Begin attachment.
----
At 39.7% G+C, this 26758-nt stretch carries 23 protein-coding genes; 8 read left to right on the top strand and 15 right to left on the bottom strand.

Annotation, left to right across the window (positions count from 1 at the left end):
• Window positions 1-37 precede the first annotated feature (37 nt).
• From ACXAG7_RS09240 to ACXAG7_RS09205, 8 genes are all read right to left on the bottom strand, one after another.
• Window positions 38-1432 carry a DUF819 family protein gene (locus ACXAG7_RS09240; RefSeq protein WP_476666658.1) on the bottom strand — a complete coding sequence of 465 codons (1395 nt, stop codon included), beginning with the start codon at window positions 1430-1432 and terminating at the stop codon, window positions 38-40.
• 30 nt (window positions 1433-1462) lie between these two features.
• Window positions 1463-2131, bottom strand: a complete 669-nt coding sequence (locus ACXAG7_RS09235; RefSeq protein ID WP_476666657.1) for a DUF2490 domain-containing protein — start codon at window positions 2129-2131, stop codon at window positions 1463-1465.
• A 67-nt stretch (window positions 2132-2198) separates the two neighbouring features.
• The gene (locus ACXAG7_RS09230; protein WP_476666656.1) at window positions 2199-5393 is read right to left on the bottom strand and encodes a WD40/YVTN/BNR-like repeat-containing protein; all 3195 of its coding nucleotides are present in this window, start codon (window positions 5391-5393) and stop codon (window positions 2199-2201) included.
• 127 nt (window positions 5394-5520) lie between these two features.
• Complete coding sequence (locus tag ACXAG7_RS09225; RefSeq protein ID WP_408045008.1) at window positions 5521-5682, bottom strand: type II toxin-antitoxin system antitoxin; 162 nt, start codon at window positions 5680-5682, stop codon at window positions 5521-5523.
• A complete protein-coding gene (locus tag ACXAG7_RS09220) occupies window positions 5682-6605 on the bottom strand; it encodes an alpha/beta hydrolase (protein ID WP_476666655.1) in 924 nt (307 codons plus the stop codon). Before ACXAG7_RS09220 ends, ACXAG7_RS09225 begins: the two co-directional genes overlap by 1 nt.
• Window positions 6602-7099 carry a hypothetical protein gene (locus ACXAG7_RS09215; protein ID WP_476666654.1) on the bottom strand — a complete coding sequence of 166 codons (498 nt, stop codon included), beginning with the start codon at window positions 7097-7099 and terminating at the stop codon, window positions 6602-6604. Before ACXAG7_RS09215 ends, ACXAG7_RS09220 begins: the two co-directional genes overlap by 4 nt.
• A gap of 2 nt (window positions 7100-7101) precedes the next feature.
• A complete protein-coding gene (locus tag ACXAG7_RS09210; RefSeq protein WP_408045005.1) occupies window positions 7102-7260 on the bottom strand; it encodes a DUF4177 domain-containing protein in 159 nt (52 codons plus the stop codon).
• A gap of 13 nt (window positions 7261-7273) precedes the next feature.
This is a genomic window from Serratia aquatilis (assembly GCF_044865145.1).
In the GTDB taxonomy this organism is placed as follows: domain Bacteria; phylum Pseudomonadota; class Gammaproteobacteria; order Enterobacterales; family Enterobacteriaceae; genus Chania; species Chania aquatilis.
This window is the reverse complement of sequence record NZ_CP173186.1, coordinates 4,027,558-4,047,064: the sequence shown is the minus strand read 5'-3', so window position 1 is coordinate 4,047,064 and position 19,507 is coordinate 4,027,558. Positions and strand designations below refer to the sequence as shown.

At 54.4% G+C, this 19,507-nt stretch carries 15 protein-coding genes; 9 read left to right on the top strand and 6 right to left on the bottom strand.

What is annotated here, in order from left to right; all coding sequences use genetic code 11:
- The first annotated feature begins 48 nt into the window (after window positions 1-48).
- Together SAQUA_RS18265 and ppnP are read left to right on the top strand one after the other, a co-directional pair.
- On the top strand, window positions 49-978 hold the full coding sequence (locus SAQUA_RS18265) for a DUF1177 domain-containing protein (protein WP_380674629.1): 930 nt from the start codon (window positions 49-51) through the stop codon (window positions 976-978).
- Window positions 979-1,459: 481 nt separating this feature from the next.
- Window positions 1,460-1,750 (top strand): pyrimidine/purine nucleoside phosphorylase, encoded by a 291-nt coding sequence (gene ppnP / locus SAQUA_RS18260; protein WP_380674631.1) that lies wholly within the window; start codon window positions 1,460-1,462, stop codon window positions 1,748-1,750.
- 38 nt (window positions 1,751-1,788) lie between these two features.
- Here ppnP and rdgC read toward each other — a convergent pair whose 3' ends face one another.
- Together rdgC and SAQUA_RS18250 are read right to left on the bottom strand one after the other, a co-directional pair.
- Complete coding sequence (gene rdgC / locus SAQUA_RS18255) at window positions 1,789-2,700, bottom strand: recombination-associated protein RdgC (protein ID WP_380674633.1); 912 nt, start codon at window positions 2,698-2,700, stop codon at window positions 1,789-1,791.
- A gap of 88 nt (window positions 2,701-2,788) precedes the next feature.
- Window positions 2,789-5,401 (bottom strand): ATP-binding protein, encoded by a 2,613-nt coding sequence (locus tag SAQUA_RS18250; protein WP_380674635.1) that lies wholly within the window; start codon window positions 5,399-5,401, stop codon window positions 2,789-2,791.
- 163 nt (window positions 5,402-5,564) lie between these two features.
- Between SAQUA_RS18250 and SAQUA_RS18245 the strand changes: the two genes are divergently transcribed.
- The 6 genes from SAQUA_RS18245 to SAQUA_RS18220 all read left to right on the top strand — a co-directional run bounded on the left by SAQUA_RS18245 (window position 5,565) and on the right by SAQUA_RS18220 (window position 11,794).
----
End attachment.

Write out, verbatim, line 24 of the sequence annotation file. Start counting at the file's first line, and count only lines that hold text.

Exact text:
- On the top strand, window positions 49-978 hold the full coding sequence (locus SAQUA_RS18265) for a DUF1177 domain-containing protein (protein WP_380674629.1): 930 nt from the start codon (window positions 49-51) through the stop codon (window positions 976-978).